White birches are one of the most beautiful trees used in landscaping. Unfortunately, many of these trees are living on borrowed time due to several factors.

Birches prefer acidic soils that are common in the eastern United States and the Pacific Northwest. Utah soils are alkaline, and this predisposes the trees to iron chlorosis and makes them grow more slowly. Birches are the climax species of the forest. In a natural growth sequence, the first plants established are grasses, then shrubs, then evergreens and other short-lived trees, and finally, the hardwood trees. As a climax species, they are surrounded and protected by other trees. The shallow root system requires cool temperatures and does best with adequate water. In addition, the trees do not like the hot, dry winds of our desert environment.Two pests cause severe problems for birches. Neither is fatal to healthy trees, but both are life threatening when trees are under stress. The bronze birch borer is a metallic wood-boring beetle. In the Salt Lake area the adult beetles lay their eggs on the bark about mid-May. Larvae tunnel into the trees and cannot be controlled after they are under the bark. They live under the bark and make extensive tunnels that eventually girdle the branches or trunks and cause serious dieback. They live in the tree for an entire season and emerge the following spring. Borers are prevented from entering the trees by sprays of Dursban or Lindane. Thorough coverage of the trunks and main branch areas is essential.

One spray is usually sufficient, but a second is needed if coverage is not good or the borers are numerous, or weather patterns abnormal. Dursban is the preferred choice of most pest-control operators.

Cytospora is a fungal disease that attacks trees under stress. Cytospora organisms are most active in the early spring and cause much of the characteristic dieback in the top of the birch trees. The disease causes sunken dead areas and tiny black cones on the bark. These cones are different than the normal black markings on birches. There are no suitable chemical controls for cytospora. The disease can be controlled by keeping the tree healthy and by pruning to remove dead or dying branches.

Those who have lost their birches often ask, "Is the borer killing my tree, or is the cytospora killing my tree?" In reality, either one invades weakened or stressed trees and the other usually follows within a short period of time.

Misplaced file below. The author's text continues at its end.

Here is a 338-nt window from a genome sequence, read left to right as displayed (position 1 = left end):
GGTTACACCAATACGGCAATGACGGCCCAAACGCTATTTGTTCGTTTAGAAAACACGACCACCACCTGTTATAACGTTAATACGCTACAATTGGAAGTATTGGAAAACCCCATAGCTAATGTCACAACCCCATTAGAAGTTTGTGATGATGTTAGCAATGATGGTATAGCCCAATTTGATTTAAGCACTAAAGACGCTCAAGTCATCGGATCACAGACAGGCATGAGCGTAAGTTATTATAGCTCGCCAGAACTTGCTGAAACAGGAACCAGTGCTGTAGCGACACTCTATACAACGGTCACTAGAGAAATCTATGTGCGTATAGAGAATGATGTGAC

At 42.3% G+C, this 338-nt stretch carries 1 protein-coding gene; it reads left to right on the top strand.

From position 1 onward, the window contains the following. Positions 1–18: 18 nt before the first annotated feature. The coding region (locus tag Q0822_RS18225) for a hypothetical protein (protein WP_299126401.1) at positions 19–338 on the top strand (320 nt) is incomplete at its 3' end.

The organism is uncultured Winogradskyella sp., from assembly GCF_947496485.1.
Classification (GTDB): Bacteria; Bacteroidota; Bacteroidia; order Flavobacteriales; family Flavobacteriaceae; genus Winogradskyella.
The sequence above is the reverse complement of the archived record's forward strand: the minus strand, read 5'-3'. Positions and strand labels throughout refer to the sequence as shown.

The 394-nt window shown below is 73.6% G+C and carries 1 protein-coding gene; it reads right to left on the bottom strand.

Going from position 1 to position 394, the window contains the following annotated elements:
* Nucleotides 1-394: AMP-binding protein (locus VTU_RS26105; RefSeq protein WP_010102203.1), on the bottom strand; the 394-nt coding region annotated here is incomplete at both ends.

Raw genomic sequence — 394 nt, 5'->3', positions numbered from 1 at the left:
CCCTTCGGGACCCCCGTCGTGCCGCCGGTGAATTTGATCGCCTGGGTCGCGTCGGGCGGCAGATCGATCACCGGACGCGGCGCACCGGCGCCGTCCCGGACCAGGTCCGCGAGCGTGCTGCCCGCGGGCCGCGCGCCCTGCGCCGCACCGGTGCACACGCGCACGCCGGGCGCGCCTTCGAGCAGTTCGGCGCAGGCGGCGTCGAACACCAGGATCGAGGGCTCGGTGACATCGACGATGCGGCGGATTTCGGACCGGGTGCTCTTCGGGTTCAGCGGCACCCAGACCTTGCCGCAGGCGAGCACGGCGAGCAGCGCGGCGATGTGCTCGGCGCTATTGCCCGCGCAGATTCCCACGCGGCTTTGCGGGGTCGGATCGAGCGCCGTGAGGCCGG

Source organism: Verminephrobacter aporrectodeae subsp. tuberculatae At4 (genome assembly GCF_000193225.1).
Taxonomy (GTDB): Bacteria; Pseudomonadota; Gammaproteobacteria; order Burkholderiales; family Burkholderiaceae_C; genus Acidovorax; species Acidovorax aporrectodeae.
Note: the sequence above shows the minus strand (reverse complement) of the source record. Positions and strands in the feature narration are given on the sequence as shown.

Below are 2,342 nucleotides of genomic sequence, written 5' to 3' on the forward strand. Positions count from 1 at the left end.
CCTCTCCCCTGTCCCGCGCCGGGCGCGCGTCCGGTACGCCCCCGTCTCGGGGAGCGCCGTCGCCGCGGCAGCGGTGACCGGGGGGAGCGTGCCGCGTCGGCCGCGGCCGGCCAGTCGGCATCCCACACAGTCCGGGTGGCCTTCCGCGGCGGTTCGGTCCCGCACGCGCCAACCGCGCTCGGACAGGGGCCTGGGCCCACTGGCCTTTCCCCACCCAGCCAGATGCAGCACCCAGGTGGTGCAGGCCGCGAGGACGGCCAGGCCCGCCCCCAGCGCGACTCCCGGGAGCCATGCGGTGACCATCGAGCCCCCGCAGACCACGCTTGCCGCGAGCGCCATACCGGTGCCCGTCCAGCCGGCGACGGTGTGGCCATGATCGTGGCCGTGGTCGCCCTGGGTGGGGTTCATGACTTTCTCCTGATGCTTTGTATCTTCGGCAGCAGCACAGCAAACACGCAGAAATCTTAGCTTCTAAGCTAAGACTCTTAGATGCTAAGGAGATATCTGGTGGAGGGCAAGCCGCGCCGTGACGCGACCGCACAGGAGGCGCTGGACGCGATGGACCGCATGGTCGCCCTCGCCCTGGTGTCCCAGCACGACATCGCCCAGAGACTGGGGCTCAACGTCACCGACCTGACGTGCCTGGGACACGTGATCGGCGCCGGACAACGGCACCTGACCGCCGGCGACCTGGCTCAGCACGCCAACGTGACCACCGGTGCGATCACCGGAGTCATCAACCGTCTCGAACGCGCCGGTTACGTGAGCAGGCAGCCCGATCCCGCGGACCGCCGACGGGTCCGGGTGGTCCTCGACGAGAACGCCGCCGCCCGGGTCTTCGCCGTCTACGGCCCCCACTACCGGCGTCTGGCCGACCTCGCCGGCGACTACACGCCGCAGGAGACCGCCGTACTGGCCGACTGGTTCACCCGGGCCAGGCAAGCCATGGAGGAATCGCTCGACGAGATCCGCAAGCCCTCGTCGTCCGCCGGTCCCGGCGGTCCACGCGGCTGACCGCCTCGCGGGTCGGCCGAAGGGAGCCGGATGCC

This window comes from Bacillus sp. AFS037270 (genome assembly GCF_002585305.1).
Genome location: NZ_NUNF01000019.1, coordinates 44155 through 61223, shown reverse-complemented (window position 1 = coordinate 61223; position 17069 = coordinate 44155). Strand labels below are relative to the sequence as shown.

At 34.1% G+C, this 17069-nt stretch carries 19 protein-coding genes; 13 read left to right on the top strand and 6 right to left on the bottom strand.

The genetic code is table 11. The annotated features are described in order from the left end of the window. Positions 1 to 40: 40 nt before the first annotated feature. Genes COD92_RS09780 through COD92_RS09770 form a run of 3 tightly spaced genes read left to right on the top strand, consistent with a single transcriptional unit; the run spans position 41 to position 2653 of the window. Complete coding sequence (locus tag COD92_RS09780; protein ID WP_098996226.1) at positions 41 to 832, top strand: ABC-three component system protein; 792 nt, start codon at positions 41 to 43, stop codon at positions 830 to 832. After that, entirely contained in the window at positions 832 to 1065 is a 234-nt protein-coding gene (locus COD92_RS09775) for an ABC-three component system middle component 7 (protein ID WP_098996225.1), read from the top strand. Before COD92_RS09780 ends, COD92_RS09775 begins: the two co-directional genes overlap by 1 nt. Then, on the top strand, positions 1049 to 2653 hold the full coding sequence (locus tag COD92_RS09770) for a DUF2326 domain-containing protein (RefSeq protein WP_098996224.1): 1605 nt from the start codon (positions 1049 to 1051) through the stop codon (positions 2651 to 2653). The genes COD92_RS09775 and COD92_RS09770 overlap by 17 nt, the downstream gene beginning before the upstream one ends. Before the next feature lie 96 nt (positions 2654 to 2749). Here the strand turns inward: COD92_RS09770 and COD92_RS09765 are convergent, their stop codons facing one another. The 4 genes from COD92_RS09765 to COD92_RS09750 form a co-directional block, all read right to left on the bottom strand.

Birches are only successful when planted in suitable locations. These trees simply are not adapted to high-Ph, heavy clays, soils found in many growing areas. They soon develop yellow leaves and iron chlorosis. If yellow leaves are observed, treat the tree with iron chelates. Even in those areas with higher quality soils, there is a risk. Plant the trees where there is adequate water and where the roots stay cool. In general, the trees do much better with shrubs or ground covers around the base. Soil temperatures under turfgrass are considered higher than those under shrubbery. The worst place to use these trees is in areas surrounded by asphalt or pavement.

Birches are the exception to the rule that trees like deep, frequent irrigations. Since these trees develop fairly shallow root systems, they require regular irrigation. Avoid other stresses on the trees, including damage from lawn mowers, weed eaters, herbicides or other interfering yard maintenance operations. Control pests, such as the bronze birch borer and cytospora, by timely sprays and pruning and protecting the trees from stress.

Another related pest is the birch stink bug. It does no damage to the tree or leaves but feeds on the seed pods. These pests have a disagreeable odor when crushed. They put a real damper on outdoor activities near the trees. Controlling the stink bug is difficult, but they may be reduced by timely applications of Orthene when the they appear.

Ash trees also require spraying about mid-May. The ash borer in Utah is in reality the lilac borer. This pest attacks all true ash trees (not mountain ash), lilac and privet. The pencil-size emergence holes are formed as the insects exit the tree. This borer has killed thousands of trees in our area. Dursbane, Lindane or Thiodan are effective against this pest. Spray the trunks and the main branch areas. Severely infested areas need a second spray if the insects continue to emerge.

- TWELFTH ANNUAL PLANT SALE, plants of every description. Saturday, May 18, 9 a.m. to 3 p.m., south of University of Utah's Huntsman Center. Prices range from $1 to $100. Bring questions, our sales people are horticulturists!

- AFRICAN VIOLET SOCIETY OF UTAH annual show and sale, Saturday, May 4, 1 p.m. to 6 p.m. and Sunday, May 5, 10 a.m. to 5 p.m. at the Garden Center Activity Building, 1602 E. 2100 South, Salt Lake City. Admission is free.